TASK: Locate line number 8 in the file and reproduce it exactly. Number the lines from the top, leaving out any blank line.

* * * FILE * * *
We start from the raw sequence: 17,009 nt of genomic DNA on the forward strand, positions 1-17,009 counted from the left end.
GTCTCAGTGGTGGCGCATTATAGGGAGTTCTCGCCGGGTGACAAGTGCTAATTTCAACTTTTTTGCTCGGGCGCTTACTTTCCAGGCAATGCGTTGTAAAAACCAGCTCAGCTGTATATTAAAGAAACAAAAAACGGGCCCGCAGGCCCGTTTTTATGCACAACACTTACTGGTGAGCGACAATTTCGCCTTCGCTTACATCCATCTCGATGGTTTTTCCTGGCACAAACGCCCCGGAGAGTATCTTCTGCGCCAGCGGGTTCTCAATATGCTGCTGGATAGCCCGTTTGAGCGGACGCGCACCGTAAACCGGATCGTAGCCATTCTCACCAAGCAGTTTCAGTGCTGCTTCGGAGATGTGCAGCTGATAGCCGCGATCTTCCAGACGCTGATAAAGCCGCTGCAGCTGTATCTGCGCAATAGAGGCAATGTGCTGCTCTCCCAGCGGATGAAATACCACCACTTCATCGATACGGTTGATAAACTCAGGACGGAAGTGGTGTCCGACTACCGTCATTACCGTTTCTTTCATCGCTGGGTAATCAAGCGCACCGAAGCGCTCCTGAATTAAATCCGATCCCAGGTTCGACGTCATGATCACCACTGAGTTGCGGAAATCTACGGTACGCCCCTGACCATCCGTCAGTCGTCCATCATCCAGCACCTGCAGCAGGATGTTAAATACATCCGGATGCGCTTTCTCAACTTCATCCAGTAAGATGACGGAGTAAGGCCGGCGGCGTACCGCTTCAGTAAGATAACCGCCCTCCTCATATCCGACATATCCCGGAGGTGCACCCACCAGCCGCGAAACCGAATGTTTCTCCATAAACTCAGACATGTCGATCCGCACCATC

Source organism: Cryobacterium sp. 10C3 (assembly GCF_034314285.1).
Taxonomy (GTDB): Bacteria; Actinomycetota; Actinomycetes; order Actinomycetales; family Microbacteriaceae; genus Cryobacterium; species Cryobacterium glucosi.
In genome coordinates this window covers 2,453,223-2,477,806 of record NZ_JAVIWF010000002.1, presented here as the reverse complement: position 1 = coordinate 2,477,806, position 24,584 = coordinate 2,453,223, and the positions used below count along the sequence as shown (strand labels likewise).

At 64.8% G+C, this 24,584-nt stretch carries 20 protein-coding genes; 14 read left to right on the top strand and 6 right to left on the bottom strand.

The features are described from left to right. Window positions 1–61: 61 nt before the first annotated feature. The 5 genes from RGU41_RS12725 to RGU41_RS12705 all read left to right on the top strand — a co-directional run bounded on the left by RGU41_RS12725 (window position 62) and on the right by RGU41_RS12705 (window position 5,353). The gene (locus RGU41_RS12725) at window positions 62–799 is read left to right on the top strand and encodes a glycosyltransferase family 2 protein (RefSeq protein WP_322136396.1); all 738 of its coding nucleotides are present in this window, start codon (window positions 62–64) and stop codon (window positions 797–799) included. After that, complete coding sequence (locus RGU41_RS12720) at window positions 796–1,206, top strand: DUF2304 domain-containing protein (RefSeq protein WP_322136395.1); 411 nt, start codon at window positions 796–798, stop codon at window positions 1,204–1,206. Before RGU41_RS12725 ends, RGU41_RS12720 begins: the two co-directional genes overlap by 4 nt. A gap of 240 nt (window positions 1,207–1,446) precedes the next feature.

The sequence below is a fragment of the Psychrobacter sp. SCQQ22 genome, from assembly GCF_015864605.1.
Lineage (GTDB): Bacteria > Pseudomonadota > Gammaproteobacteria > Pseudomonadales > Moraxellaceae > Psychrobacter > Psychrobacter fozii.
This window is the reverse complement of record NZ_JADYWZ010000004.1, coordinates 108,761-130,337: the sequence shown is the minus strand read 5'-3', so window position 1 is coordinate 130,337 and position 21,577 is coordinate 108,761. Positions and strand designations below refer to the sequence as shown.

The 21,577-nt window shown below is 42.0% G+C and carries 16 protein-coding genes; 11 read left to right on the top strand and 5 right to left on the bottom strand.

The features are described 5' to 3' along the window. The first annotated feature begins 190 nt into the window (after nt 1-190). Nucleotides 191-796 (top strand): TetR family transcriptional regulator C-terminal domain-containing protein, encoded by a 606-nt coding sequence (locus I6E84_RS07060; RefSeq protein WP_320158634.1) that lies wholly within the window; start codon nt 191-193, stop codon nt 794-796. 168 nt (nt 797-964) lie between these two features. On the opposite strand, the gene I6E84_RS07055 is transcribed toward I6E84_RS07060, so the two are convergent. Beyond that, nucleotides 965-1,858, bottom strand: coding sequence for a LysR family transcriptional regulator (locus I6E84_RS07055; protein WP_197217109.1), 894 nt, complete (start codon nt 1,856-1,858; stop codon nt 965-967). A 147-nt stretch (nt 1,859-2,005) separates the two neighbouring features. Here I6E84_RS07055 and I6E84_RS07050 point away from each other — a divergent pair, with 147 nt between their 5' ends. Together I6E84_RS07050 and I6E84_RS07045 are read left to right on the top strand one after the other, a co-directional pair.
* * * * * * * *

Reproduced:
The sequence below is a fragment of the Psychrobacter sp. SCQQ22 genome, from assembly GCF_015864605.1.